Something bizarre has come over the land. The kingdom is deteriorating. People are beginning to act strange... What's even more strange is that people are beginning to see dragons, which shouldn't enter the world of humans. Due to all these bizarre events, Ged, a wandering wizard, is investigating the cause. During his journey, he meets Prince Arren, a young distraught teenage boy. While Arren may look like a shy young teen, he has a severe dark side, which grants him strength, hatred, ruthlessness and has no mercy, especially when it comes to protecting Teru. For the witch Kumo this is a perfect opportunity. She can use the boy's "fears" against the very one who would help him, Ged.Written by
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Parts of the film were inspired by and borrowed heavily from Hayao Miyazaki's graphic novel, The Journey of Shauna. Hayao also re-used elements from his book for his own directorial efforts, such as Princess Mononoke (1997) and Nausicaä of the Valley of the Wind (1984). See more »
Now listen to me, Aaren: No man nor any living thing in this world preserves their life forever. But only to men is it given to know that we must die, and that is a precious gift. This life that is both our torment and our treasure was never meant to endure for eternity. Life is a wave on the sea. Would you force the sea to grow still to save one wave? To save yourself?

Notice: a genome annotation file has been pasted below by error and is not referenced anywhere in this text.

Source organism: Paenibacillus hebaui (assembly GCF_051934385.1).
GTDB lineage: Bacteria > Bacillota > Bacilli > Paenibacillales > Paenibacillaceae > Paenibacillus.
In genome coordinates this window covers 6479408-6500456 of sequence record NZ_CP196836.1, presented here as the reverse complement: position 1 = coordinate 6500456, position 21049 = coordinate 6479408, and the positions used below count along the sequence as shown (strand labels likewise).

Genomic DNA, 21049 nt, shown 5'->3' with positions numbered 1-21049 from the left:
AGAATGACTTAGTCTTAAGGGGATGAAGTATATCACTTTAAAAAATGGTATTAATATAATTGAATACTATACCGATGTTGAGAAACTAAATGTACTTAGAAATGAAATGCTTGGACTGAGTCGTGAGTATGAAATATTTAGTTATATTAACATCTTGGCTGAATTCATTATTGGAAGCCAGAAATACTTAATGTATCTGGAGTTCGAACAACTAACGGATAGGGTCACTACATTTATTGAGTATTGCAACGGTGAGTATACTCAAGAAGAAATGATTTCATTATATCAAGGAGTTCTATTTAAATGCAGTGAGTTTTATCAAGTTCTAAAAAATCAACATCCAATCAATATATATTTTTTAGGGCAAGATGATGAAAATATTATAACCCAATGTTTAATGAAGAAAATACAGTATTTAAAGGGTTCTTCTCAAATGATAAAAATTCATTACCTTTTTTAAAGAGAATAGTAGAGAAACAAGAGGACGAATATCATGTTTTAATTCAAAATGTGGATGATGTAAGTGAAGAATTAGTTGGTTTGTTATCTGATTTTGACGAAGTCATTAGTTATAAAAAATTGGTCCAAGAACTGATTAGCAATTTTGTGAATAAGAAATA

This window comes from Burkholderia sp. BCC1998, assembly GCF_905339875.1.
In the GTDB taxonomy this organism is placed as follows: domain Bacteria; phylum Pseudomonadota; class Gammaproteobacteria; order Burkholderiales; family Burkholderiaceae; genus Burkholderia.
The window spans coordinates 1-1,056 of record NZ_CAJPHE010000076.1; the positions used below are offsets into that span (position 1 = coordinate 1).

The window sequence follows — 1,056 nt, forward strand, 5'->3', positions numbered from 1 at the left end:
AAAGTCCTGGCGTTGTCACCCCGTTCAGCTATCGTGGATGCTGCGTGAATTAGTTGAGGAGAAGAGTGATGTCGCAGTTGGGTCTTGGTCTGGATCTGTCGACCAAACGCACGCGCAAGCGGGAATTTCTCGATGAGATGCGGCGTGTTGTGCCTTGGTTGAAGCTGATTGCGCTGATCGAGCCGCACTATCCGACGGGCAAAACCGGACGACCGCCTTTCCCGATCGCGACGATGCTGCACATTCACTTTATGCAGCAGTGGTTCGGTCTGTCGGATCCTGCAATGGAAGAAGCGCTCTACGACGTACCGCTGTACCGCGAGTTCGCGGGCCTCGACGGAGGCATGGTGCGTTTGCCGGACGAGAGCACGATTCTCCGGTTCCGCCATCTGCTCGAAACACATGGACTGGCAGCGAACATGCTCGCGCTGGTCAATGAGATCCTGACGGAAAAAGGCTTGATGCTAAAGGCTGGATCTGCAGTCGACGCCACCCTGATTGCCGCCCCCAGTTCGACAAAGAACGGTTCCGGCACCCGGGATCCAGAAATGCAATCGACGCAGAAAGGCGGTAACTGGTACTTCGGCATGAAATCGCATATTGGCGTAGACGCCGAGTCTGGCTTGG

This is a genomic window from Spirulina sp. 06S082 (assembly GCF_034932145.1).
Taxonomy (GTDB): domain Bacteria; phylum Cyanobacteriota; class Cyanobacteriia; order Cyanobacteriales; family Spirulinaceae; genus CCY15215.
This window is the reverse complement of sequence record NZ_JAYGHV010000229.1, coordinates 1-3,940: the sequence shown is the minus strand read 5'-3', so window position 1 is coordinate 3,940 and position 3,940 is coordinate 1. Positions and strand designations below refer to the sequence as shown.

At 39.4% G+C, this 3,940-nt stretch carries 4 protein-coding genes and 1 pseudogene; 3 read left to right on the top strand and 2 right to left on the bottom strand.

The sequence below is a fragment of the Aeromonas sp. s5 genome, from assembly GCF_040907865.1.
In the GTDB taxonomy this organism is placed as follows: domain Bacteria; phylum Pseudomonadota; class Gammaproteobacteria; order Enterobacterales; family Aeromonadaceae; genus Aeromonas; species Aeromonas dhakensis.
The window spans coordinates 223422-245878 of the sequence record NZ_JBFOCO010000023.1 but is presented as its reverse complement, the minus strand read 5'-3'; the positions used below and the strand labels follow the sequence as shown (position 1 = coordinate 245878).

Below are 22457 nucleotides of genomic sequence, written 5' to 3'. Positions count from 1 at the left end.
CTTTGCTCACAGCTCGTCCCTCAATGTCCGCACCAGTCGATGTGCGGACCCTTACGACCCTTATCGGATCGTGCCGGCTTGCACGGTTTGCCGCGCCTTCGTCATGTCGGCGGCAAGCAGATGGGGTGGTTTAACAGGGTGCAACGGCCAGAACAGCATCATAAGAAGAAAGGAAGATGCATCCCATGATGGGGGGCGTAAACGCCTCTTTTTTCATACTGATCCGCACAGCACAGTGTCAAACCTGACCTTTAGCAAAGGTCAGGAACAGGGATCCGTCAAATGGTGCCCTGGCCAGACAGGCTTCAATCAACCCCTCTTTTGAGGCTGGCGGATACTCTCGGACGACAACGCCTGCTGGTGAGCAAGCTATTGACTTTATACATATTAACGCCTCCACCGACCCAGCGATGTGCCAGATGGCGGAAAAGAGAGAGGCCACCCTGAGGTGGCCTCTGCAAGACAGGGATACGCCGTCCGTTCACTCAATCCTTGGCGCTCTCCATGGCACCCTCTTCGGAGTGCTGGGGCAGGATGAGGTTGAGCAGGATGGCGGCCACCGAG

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I am a great fan of the LeGuin books, and when I learned that Studio Ghibli was going to be involved in making of the film I eagerly looked forward to its release. I hoped it would make up for the awful SciFi Channel-aired film. The good news in this outing is, there is genuine respect for the source material, even if it is not done genuine honor.
The plot of the film is an amalgamation of elements of several of the Earthsea books, creating a new villain and having characters interact that indeed barely met in the books. While I could not help but feel disappointed by these changes, the film is still visually enjoyable to behold. It does not compare as favorably to Howl's Moving Castle, a story drastically altered from its own source material that still manages to stand on its own as a story.
I could not help but think, as I watched the character Arren develop, why? Why, when there is such wonderful source material, that his introduction came across so muddled and poorly reasoned. I viewed the film with someone who had never read the books, and she really enjoyed it. Despite the film's shortcomings, you generally care for the cast by the end.
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